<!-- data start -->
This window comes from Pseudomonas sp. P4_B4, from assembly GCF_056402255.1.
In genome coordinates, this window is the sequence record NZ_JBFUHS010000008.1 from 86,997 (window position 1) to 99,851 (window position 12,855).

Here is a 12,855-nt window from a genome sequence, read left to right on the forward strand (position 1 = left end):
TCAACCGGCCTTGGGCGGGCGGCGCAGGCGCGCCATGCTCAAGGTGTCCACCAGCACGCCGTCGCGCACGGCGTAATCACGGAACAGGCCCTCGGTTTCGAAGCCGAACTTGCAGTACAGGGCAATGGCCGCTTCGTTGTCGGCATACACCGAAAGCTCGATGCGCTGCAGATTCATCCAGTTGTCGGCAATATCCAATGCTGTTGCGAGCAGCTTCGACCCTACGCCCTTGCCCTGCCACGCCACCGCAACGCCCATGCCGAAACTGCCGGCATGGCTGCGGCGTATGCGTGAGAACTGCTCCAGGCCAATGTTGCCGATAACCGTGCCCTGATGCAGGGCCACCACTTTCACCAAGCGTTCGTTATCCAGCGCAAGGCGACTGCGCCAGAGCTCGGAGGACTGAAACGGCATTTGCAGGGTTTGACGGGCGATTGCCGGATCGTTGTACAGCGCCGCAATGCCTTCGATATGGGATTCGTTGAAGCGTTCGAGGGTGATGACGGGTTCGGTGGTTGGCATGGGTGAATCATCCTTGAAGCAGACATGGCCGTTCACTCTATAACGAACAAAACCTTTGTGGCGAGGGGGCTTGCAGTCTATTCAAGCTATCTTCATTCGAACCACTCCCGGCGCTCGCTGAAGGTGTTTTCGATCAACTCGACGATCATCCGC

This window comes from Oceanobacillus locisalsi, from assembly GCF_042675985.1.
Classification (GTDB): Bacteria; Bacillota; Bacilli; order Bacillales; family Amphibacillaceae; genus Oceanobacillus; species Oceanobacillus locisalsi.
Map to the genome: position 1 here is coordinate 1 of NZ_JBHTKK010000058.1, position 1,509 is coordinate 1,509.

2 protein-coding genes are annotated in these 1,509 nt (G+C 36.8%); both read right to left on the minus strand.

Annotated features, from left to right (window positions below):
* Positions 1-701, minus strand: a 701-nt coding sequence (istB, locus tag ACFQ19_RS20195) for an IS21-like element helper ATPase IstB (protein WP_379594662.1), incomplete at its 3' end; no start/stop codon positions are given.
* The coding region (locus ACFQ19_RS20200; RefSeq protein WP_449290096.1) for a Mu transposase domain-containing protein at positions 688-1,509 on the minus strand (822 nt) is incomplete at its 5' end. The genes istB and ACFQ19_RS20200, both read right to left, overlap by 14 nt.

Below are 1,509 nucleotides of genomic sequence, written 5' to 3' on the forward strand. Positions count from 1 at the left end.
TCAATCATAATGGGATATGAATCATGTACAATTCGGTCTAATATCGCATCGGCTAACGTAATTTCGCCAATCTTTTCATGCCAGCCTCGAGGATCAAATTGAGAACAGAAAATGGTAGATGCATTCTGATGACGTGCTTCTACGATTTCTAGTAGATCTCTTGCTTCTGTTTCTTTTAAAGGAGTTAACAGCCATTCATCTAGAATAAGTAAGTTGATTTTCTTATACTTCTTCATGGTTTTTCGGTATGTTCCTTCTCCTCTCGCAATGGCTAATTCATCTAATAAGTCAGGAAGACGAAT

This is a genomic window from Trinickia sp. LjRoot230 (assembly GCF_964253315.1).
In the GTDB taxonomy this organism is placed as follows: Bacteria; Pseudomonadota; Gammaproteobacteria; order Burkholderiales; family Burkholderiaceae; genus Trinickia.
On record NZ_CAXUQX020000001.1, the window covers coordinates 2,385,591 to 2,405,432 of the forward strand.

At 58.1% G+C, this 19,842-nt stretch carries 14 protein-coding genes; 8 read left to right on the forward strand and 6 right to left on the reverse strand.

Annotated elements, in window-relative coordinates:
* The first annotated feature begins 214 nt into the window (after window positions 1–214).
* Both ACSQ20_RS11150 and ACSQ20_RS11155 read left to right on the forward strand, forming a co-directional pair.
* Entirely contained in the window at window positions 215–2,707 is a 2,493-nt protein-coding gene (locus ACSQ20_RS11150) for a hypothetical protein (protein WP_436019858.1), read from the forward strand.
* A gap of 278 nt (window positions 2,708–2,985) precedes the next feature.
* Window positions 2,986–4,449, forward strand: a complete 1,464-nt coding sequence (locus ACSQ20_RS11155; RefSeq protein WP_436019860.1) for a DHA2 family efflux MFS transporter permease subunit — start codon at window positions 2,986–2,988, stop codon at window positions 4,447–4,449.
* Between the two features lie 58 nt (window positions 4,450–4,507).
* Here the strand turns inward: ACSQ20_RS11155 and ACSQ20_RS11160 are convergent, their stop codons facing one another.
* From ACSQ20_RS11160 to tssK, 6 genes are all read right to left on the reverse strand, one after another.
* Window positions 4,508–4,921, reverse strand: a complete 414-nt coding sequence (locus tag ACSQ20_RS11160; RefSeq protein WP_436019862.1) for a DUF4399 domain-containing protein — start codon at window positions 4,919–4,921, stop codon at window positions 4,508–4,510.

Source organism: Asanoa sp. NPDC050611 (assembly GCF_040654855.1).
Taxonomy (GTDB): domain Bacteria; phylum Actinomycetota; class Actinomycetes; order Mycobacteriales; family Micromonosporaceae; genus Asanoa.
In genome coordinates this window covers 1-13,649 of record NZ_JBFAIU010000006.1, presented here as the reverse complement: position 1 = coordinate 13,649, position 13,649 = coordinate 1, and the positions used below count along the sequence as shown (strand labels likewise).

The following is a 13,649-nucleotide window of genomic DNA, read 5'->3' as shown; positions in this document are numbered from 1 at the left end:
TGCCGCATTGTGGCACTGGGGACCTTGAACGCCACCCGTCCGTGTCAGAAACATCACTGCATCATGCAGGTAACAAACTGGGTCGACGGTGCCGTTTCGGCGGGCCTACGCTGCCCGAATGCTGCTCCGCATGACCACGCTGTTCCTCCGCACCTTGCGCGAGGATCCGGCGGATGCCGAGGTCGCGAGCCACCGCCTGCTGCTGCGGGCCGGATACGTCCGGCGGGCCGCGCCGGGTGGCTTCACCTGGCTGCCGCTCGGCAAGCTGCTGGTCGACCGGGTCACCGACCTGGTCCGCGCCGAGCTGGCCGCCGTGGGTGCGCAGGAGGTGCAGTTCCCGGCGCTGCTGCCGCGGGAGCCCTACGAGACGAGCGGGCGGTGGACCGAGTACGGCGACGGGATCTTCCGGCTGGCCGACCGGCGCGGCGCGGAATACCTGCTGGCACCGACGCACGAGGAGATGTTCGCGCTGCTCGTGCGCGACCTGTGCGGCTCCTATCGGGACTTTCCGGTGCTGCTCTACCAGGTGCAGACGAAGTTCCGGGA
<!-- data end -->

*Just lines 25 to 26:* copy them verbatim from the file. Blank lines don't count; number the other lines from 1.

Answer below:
* Here the strand turns inward: ACSQ20_RS11155 and ACSQ20_RS11160 are convergent, their stop codons facing one another.
* From ACSQ20_RS11160 to tssK, 6 genes are all read right to left on the reverse strand, one after another.